(This post originally appeared in May 2009.)
This week's Nature has three essays marking the 50th anniversary of C. P. Snow's influential lecture on The Two Cultures. Snow argued that the sciences and the humanities had little to say to each other, to the detriment of society. He urged more interaction.
The gist of the Nature essays: Not much has changed in 50 years.
Science writer Georgina Ferry suggests, however, that the divide is not so much between scientific and literary intellectuals, as between optimists and pessimists. She references writers such as Ian McEwan and Philip Pullman who ally themselves with science, and with the optimistic view that science expands the possibilities of human happiness. And she takes note of pessimistic scientists such as the astronomer Martin Rees, who gives human civilization a 50-50 chance of surviving the century.
By and large, literary intellectuals tend to be a gloomy lot, with little but scorn for science and technology as engines of human happiness. By contrast, science is impossible without hope; it is inherently forward-looking. As Ian McEwan says: "You can't be curious and depressed."
So the two cultures are not based so much on the academic disciplines themselves as on basic temperaments, says Ferry. One is either an optimist or a pessimist about the direction of human civilization; science and technology are leading us to a brighter future, or to hell in a handbasket. Ferry doesn't mention the possibility, hinted at by several scientific studies, that we might be genetically predisposed to optimism or pessimism, in which case it is unlikely that the two cultures will ever see eye to eye.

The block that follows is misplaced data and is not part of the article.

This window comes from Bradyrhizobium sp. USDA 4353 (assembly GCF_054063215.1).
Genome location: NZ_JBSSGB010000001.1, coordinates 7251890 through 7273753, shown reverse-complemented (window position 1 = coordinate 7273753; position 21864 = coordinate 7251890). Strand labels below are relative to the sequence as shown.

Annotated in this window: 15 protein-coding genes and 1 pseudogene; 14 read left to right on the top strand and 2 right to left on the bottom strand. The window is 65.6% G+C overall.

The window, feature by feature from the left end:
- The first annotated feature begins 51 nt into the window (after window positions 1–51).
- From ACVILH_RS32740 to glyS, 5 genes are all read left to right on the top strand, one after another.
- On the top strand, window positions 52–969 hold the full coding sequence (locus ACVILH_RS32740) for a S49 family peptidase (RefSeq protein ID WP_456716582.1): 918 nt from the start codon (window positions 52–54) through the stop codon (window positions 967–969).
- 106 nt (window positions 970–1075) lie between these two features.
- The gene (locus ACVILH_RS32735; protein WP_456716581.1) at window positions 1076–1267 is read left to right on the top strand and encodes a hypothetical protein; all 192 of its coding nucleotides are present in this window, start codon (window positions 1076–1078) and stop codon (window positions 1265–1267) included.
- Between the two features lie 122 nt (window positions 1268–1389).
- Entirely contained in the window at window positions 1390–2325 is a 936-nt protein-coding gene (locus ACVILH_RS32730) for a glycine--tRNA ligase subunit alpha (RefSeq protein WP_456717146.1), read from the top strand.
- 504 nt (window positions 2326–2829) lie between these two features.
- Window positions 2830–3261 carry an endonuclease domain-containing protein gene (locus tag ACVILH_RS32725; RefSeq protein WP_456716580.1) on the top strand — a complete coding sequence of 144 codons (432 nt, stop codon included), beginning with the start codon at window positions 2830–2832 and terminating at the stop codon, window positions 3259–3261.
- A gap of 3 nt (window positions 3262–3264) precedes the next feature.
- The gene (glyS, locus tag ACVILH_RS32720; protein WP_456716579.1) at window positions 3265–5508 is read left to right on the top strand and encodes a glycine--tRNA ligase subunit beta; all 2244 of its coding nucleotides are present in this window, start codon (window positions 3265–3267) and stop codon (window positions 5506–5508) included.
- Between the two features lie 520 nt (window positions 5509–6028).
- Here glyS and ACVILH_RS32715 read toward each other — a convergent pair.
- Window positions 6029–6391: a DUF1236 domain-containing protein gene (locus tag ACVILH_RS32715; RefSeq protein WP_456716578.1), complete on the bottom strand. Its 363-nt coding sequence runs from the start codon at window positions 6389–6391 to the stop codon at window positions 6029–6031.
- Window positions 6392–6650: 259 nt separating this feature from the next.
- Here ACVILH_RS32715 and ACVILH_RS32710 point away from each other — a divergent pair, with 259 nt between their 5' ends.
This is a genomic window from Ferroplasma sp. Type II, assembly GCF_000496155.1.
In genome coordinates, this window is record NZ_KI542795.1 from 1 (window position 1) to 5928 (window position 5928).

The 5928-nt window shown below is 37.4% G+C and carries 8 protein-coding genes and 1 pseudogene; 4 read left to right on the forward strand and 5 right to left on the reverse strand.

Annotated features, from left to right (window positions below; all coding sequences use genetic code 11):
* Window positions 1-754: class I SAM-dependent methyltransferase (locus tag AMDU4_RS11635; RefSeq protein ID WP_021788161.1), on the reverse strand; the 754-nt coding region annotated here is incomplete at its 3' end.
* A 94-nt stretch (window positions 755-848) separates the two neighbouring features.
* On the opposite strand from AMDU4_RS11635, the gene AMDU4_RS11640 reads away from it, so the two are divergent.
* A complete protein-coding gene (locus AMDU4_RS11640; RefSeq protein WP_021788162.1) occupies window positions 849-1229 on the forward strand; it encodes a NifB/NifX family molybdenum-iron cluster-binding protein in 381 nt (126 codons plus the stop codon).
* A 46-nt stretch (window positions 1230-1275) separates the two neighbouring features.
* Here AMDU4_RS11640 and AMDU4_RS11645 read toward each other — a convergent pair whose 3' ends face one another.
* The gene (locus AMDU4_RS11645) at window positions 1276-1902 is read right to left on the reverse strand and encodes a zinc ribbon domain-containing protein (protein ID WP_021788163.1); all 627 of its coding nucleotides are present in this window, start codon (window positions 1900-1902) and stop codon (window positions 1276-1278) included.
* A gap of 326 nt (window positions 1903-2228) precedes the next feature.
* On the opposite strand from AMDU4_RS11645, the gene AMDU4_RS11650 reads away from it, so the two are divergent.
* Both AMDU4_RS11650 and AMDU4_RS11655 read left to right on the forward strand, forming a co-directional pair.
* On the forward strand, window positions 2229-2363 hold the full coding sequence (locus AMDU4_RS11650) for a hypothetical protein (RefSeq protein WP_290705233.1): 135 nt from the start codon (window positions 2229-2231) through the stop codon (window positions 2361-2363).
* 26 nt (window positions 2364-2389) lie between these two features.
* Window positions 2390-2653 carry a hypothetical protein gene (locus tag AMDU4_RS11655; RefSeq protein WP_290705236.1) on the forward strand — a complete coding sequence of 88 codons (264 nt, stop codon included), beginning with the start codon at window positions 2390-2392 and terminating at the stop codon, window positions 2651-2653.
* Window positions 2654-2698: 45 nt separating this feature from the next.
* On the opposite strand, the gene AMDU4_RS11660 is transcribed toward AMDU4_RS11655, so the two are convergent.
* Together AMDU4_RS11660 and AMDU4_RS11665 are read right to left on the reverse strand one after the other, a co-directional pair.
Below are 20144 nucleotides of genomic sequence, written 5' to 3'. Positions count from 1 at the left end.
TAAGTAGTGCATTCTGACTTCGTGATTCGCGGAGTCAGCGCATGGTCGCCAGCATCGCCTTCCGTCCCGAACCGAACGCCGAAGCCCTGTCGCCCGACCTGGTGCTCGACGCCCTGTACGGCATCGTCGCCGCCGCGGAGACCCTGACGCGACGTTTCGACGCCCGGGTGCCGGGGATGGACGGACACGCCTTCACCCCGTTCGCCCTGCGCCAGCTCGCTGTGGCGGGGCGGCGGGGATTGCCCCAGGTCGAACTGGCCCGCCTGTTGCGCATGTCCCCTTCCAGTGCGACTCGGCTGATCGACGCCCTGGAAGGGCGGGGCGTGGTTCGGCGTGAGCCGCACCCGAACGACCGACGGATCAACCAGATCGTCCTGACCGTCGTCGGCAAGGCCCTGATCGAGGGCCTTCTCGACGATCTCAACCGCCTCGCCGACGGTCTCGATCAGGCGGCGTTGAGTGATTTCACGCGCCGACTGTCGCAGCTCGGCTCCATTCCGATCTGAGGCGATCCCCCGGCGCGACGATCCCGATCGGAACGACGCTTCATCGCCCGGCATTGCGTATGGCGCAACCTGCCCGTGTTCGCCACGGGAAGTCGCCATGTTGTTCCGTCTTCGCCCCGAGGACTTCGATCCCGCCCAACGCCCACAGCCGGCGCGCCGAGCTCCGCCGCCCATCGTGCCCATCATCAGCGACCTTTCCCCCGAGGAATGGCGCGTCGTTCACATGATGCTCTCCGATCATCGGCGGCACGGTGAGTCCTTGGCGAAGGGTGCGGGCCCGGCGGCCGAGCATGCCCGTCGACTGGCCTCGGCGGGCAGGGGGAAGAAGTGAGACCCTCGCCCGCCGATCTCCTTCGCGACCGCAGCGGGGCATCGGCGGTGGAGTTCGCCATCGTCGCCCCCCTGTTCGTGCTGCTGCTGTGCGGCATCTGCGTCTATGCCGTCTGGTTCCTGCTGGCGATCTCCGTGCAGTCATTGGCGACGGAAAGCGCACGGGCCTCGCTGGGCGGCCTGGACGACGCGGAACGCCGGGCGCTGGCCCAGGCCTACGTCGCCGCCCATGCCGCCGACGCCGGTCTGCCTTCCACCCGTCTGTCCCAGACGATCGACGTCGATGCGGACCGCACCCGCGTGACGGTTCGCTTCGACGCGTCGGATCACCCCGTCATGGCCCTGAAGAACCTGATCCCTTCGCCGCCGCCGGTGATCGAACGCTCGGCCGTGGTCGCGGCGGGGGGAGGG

Ferry concludes: "We are left with two choices. We can either regret the massive social and global changes that have accompanied the shift to a largely technologically driven society, and predict humanity's decline; or we can use the skills we have -- including science but also politics, art and literature -- to try to mitigate the worst evils."
This much is sure: Science and technology may contain the seeds of their own destruction, as Martin Rees and the pessimists suggest, but handwringing will not stop human curiosity or technological innovation. So let us hope that the optimists carry the day. Hope is a virtue, says Philip Pullman: "A virtue is something that you have to work at, something you have to do. And we can try to think and act as if it's possible to survive and to make things better, because hope is a great energizer, a comforter, an inspirer."